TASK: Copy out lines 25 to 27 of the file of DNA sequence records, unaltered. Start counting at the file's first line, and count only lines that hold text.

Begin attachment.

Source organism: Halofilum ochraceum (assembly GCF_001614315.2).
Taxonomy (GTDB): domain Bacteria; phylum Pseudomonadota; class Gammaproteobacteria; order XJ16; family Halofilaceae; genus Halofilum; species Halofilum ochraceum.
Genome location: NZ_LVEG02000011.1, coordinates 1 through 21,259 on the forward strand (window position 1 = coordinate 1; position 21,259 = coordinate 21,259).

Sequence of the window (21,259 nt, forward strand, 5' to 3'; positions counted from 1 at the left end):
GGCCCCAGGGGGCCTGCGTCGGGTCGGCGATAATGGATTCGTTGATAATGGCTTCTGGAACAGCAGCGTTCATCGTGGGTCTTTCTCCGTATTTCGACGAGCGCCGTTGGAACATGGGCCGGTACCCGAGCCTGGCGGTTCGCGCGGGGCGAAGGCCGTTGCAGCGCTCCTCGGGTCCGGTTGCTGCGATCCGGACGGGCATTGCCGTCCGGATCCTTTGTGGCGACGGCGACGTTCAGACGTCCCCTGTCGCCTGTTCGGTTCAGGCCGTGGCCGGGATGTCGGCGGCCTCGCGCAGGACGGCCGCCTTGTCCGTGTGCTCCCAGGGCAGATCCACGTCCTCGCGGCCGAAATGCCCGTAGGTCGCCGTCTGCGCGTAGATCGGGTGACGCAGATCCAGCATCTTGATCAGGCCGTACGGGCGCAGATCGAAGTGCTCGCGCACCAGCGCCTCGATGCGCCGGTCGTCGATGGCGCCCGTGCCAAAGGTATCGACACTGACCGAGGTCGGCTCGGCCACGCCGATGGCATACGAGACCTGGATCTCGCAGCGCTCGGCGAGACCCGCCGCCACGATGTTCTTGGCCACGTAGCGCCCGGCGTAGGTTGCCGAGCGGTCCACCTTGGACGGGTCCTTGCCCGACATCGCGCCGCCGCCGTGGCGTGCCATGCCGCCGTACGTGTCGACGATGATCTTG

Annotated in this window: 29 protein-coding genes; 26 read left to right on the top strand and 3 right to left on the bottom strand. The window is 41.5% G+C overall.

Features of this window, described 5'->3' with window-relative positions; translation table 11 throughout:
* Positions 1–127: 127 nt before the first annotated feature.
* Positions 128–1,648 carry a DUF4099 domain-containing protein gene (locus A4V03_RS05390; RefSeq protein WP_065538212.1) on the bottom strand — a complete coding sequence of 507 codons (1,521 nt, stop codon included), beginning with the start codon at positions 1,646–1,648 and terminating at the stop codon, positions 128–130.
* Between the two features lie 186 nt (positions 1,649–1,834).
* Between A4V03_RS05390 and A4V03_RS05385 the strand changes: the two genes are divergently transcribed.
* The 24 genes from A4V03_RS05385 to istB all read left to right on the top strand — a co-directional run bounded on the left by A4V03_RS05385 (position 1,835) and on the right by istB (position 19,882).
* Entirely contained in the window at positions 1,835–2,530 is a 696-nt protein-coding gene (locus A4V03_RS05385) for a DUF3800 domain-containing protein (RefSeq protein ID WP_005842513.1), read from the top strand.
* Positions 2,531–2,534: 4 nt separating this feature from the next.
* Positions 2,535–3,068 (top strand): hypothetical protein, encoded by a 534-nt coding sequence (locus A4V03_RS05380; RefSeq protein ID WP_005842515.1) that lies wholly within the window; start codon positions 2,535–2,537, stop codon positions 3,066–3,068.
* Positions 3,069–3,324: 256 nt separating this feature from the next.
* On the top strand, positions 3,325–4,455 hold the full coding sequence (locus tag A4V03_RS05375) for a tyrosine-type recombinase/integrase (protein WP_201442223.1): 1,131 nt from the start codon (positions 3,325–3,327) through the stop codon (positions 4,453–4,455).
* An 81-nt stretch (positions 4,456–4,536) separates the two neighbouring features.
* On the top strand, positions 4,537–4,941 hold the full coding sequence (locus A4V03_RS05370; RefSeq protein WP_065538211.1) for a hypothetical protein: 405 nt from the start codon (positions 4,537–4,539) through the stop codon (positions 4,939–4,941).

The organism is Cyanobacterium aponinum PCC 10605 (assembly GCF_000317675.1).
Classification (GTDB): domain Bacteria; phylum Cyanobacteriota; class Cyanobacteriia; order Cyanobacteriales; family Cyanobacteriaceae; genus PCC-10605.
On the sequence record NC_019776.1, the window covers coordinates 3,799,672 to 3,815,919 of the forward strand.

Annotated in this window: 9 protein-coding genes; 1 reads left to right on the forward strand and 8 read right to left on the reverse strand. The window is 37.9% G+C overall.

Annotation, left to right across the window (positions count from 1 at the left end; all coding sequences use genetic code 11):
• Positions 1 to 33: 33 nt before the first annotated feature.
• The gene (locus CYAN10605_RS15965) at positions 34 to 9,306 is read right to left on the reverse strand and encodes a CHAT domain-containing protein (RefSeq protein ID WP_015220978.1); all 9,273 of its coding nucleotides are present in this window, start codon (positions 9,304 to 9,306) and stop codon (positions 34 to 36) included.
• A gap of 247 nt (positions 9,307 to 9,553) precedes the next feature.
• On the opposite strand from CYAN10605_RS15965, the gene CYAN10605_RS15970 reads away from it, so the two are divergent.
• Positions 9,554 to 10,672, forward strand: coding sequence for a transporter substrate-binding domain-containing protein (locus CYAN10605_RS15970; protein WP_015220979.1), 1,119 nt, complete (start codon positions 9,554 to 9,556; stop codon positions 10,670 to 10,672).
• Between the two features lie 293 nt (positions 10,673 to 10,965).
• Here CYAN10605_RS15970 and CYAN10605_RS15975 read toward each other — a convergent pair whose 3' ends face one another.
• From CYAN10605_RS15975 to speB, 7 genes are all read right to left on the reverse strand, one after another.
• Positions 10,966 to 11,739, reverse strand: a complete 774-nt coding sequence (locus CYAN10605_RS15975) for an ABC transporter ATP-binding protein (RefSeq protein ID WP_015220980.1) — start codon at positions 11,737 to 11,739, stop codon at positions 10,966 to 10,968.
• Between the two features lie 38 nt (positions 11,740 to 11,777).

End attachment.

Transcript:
• Positions 1 to 33: 33 nt before the first annotated feature.
• The gene (locus CYAN10605_RS15965) at positions 34 to 9,306 is read right to left on the reverse strand and encodes a CHAT domain-containing protein (RefSeq protein ID WP_015220978.1); all 9,273 of its coding nucleotides are present in this window, start codon (positions 9,304 to 9,306) and stop codon (positions 34 to 36) included.
• A gap of 247 nt (positions 9,307 to 9,553) precedes the next feature.